Shooting with Your Off Hand

Dear Fellow Survivalist;

One of the most dangerous things that any of us can have is blind spots. Even so, there’s something that’s more dangerous and that is an unawareness of our own blind spots. Yet there are things in almost any sphere of human endeavor where we can find ourselves surprised by one of those blind spots, often to our own demise.

When it comes to self-defense, it’s the scenario that we never thought of which is the most dangerous. One such scenario is becoming injured during a firefight. We never seem to think of that. Even worse, we never think of what we will do to keep fighting after that happens. Are we just going to give up and let them kill us or are we going to at least try to keep up the fight?

Let’s say that one of us is in a firefight with two criminals. One of them manages to hit us in our shooting arm, perhaps somewhere up near the shoulder. That renders our shooting arm unusable and quite possibly causes us to drop our pistol. Now what?

At that point, we’re left with only two options… figure out how to continue the fight or let them kill us. Maybe it looks good in the movies for the hero to be laying on the floor, bloody, looking up at his adversary while the bad guy puts a bullet in his forehead; but I sure don’t want to play that part. As long as I have any energy in my body, I hope to keep fighting. I’d be at a disadvantage and they might get me anyway, but I just might manage to get them first.

Part of this is how we deal with pain. People do things, fighting through pain, all the time. Ask any ballerina or true athlete and they can tell you about pain. But you never see the pain they’re going through. They push through that pain so that they can do what they need to. That same idea works with a bullet in you, as long as the shot wasn’t fatal. Remember, it’s only in Hollywood that a pistol shot blows the victim back 20 feet, killing them instantly.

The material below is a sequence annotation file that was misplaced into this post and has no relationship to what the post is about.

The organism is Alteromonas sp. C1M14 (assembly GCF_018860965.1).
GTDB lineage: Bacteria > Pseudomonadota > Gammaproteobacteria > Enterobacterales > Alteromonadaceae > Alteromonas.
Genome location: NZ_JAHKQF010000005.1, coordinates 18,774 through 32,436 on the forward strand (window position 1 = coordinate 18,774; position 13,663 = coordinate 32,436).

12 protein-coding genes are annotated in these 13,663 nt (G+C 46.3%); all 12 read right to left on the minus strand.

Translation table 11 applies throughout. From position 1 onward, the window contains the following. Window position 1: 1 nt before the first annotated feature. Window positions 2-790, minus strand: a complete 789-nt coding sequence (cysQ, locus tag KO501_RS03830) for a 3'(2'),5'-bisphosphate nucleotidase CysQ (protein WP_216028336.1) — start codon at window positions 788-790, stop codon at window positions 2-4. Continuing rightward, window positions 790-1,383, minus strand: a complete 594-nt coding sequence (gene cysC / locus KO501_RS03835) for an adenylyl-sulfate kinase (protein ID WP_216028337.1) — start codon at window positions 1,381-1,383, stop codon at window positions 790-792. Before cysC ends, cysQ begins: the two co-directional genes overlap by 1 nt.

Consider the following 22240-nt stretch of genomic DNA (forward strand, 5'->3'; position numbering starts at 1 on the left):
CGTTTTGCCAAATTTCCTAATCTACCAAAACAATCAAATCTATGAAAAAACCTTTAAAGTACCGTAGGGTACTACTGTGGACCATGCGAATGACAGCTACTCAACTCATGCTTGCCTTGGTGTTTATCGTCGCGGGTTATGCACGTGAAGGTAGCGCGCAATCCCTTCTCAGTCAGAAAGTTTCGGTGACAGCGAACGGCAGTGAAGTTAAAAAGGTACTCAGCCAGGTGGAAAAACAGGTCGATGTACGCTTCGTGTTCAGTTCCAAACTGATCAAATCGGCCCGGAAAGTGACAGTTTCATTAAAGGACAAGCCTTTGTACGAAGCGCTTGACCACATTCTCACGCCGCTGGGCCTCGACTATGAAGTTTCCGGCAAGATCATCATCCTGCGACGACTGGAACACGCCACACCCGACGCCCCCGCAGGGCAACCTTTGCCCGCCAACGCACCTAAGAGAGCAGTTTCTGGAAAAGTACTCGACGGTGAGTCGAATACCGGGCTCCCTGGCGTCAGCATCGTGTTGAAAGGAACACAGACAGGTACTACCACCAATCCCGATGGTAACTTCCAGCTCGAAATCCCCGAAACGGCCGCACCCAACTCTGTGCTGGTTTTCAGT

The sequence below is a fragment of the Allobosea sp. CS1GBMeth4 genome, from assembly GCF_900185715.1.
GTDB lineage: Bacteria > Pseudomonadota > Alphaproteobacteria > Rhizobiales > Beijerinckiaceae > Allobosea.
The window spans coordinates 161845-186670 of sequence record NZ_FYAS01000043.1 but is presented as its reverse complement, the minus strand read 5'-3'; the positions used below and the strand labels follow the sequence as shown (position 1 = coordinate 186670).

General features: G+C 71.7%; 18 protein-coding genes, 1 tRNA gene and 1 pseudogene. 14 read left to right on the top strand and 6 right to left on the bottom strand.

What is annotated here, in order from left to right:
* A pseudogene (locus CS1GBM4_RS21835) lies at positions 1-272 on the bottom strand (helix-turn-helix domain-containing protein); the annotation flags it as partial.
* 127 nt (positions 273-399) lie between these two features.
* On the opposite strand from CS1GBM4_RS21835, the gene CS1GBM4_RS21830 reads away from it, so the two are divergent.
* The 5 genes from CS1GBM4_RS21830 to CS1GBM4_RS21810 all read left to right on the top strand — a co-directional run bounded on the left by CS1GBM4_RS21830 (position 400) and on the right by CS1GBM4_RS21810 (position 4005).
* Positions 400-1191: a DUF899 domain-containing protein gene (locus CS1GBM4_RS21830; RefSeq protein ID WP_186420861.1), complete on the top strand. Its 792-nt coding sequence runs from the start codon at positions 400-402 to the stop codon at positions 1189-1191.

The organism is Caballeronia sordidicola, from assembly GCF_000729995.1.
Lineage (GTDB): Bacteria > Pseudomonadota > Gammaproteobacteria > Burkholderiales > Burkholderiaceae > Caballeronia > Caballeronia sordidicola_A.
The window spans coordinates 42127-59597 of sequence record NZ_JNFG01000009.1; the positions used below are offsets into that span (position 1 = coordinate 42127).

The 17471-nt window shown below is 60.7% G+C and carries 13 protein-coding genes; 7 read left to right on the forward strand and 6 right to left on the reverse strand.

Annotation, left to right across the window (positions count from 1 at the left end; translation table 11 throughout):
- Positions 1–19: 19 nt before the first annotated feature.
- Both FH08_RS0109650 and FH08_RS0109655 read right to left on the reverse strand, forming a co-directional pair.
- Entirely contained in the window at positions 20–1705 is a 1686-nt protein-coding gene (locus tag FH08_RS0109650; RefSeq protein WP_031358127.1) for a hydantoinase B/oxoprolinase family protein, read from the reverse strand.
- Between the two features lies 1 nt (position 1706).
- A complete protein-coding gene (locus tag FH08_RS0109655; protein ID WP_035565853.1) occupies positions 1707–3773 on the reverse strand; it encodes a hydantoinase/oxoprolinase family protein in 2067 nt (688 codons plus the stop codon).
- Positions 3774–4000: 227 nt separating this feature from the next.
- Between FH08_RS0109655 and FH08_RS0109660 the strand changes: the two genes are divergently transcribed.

I’ve found that most shooters can shoot reasonably well one-handed, if they’re shooting with their shooting hand (please note that I’m saying that with a large grain of salt). But most people have never even tried shooting with their off or supporting hand. Granted, we wouldn’t shoot as well with that hand, just like we couldn’t write our name as well with that hand; but shouldn’t we at least try? Shouldn’t we practice enough so that if we are forced to shoot with our off hand, we can still do so?

Most people who are ambidextrous aren’t that way naturally. Rather, they have trained themselves to do certain tasks equally well with both hands. If they can do that for signing their name or unlocking a door, then we can do it with shooting a gun.

Here’s another scenario where you might need to shoot with your off hand. You’re behind a building, peering around the corner, trying to use the building for cover. If the corner happens to be the right end of the wall and you’re right-handed, you can just stick your right arm and shoulder out, rather than having to expose your whole body. But if you’re on the left end of that wall, you would normally have to expose all your body to shoot, unless you could shoot left-handed.

Let’s add a bit more to our basic scenario. Instead of being in the middle of the firefight when you get hit in your shooting arm, let’s say that it happens before you draw your gun. Can you draw your gun from your holster with your off hand? I can do it, but it’s a bit difficult because my belly is too big. That draw is anything but efficient though, as I literally have the gun upside-down in my hand and need to turn it over to be able to shoot.

What about replacing magazines? Have you ever tried that one-handed? There is an actual method for doing that. It involves ejecting the magazine and then holding the pistol between your knees, freeing up whichever hand is available to draw a magazine and insert it in the pistol. It’s not elegant and it’s a whole lot slower than doing it the normal way, but it allows you to keep in the fight.

So, I’d suggest taking at least part of your training time and working on some of these off-hand drills, practice drawing, shooting and reloading with that off hand, till you get to the point where you can do it reasonably well. That can improve your chances of survival. In the meantime, keep your powder dry and your survival kit close at hand.

Dr. Rich

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